"The user typically enters words into a computer programmed in accordance with DataSea and watches DataSea's response. Individual nodes are rendered according to the sequence of nodes between themselves and the point of view, allowing different presentations of data. Applications may be stored into nodes and can be located and executed by DataSea. These applications can operate on and present information from DataSea in the conventional manner, with windows and menus, or by using the DataSea mechanisms of visualization, including the so-called virtual reality mode ('VR-mode') which supports deterministic data placement as needed in such things as forms and spread sheets.

"Examples of use include: 1. Entering keywords and phrases selectively retrieves and emphasizes different data types such as loose notes and email, but these entered keywords and phrases need not match exactly the content of the resulting emphasized data. 2. Direct and specific information is retrieved: The user enters the name of 'Jim Smith' followed by an appropriate command such as 'back' or 'and' along with the phrase 'Phone number' which refers to a pre-existing AN. Jim's telephone number becomes obvious as it approaches the point of view, which in this case is 'Jim Smith'. 3. A manufacturing facility has test data from machines and 3-D models of those machines. These data sources are integrated and the user can visualize the facility from different points of view, e.g. a virtual reality mode, tabular presentation or the standard DataSea network connectivity display."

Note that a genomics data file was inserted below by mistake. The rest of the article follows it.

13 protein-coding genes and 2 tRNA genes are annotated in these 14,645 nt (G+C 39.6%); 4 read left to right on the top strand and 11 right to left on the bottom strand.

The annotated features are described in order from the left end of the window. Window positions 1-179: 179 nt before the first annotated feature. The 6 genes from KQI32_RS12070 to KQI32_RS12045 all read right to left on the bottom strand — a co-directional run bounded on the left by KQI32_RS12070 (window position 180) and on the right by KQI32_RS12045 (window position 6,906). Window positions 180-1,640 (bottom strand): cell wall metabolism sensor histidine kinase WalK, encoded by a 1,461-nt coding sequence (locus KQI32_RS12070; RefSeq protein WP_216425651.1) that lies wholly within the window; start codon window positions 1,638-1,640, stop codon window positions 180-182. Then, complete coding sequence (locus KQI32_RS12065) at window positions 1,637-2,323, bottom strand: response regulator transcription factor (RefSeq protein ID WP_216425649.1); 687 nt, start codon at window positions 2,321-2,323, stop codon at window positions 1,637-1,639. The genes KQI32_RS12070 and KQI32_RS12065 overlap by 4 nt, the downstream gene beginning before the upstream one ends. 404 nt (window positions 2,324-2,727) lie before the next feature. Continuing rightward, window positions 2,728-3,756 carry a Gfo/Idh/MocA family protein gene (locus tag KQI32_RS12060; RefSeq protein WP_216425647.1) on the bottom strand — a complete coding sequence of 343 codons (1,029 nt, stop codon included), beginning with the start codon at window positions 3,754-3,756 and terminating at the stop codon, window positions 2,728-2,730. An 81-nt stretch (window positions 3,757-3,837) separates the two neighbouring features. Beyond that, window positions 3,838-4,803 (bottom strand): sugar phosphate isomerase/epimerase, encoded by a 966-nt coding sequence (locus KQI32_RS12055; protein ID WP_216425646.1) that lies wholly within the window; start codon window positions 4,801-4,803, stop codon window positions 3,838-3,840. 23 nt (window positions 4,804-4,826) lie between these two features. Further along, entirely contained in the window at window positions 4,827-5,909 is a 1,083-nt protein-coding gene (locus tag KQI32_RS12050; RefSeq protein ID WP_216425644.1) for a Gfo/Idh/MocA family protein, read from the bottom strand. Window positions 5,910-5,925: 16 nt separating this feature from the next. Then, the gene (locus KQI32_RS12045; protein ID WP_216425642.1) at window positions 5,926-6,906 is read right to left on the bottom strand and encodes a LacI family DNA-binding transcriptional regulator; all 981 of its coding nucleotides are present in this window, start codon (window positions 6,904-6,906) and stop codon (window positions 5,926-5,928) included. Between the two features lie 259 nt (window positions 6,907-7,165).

URL and more information on this patent, see: Nevin, III, Rocky Harry W.. Method and Apparatus for Displaying Data Stored in Linked Nodes. U.S. Patent Number 8799323, filed August 4, 2011, and published online on August 5, 2014. Patent URL:

Keywords for this news article include: Technology, Google Inc..

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Source: Journal of Technology